What happens when you drink?

How alcohol affects you in the short-term

Since alcohol reaches every part of your body, including your brain, its effects are both mental and physical. These effects include changes to how you feel and how you interact with others. The mental and physical effects of alcohol increase the more you drink.

For most people, and in many social and cultural contexts, moderate drinking produces a feeling of relaxation, reduced inhibitions, increased sociability, and in-group identity; however, even moderate drinking will produce some slowing of reaction time. These changes come primarily from the effects of alcohol on the brain.

As people drink more, their BAC levels increase, and the mental and physical effects of drinking also intensify. The individual who drinks to excess becomes increasingly intoxicated or drunk. As BAC rises, one becomes less aware of surroundings, speech becomes slurred, vision blurred, balance unstable, reaction time slowed, and above all, the ability to make good judgments may be impaired. The person may vomit as the body tries to rid itself of dangerous amounts of alcohol. Intoxicated people are at higher risk of getting hurt or hurting someone else in accidents and through injuries.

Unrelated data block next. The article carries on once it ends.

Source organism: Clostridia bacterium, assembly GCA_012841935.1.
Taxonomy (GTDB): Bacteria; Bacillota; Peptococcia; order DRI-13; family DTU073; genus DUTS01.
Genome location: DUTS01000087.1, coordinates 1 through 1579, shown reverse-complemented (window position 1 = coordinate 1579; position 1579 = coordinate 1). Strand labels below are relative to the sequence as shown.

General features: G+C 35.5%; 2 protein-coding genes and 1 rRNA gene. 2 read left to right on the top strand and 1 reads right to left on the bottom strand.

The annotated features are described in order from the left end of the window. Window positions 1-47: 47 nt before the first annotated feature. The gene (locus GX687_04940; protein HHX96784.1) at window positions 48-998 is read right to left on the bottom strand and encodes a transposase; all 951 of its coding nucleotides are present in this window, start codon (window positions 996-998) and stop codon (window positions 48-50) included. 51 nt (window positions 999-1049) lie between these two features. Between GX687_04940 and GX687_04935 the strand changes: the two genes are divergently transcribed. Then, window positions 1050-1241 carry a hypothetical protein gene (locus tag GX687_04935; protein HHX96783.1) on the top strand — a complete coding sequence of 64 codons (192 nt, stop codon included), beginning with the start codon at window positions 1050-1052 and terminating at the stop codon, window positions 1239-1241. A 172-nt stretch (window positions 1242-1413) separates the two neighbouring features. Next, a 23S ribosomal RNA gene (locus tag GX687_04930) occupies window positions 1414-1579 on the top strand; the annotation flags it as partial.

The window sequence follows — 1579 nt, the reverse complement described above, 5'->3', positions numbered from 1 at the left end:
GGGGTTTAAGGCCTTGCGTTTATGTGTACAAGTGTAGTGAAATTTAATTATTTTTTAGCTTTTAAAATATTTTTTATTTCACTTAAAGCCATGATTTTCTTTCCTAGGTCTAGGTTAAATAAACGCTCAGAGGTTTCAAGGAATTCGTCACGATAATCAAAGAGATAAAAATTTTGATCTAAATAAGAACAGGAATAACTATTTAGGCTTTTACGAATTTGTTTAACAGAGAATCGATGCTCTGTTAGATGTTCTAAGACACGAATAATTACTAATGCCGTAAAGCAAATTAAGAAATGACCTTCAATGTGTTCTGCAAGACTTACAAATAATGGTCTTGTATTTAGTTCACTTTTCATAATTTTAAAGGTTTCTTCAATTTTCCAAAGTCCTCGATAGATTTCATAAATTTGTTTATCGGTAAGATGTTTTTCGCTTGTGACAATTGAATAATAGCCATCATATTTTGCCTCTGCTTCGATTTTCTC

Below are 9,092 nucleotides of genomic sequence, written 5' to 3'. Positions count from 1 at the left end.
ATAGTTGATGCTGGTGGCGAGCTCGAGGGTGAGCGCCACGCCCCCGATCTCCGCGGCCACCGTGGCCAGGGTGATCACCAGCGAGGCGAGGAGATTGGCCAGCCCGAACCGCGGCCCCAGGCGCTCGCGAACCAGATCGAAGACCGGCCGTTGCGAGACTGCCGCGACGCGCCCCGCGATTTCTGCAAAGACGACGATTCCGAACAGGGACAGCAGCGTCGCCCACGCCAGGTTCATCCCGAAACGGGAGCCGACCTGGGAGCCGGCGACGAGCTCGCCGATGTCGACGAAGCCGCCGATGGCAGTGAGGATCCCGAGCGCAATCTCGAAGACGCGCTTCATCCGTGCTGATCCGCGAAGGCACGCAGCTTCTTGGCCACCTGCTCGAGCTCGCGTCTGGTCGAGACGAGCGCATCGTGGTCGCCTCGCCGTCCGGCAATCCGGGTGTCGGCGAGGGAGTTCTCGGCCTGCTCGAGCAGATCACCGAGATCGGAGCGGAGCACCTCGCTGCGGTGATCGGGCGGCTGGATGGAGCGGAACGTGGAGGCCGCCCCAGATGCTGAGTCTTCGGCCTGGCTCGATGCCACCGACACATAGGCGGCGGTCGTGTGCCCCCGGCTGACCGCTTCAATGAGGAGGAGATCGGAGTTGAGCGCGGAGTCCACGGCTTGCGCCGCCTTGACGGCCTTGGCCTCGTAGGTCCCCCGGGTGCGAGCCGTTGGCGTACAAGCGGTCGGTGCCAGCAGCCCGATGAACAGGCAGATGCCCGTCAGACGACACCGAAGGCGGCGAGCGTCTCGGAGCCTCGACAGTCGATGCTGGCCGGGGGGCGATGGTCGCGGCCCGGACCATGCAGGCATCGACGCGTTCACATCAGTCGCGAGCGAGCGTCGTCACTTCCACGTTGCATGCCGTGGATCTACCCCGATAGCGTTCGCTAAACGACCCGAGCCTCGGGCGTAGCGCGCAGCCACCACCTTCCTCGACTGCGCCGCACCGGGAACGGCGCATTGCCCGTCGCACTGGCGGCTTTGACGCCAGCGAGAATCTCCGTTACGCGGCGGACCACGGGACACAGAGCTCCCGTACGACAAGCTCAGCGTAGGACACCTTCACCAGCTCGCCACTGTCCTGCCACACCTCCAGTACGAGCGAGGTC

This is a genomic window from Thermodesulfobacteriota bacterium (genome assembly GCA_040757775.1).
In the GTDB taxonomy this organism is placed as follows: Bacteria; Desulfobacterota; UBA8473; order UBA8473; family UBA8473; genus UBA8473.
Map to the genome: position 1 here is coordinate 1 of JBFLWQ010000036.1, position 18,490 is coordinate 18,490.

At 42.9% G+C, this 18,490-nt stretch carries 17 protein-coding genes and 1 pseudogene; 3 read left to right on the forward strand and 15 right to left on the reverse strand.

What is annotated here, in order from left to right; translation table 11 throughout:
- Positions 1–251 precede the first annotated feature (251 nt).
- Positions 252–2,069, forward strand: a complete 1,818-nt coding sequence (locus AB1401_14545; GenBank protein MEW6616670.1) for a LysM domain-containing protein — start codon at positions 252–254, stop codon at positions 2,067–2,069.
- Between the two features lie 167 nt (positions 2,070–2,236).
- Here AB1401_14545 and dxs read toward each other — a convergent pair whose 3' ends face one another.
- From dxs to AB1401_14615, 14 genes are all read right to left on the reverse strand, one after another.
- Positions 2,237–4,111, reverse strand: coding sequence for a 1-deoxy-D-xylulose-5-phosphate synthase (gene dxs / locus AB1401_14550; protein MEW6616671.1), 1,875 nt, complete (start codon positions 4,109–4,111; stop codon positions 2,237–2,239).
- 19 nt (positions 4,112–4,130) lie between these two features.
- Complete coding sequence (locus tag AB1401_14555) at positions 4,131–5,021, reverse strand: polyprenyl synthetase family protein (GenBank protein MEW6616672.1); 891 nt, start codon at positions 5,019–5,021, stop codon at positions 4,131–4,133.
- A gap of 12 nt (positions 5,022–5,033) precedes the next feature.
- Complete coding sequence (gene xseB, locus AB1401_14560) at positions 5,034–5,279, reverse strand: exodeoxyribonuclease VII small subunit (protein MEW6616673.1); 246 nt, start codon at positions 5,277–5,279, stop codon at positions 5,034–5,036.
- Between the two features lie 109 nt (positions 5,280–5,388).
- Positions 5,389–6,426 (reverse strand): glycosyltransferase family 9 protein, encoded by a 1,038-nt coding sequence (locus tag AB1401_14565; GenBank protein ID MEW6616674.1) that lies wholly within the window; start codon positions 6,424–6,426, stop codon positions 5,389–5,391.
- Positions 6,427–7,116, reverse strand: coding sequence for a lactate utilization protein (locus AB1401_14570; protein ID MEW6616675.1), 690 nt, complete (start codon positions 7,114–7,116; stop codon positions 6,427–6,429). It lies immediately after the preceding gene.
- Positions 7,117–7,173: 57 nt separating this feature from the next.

At very high BAC levels, people can be at risk of choking on their own vomit or being poisoned by the alcohol they drank; their breathing and heartbeat are slowed, they may fall into a coma, and they may die if they are not treated promptly by a competent healthcare provider.

Moderate drinkers and those around them may experience the pleasure and sociability of enjoying a drink with others. Excessive drinkers, however, create problems not only for themselves but also for others, since they increasingly lose awareness of how their negative physical and emotional behaviors affect others.

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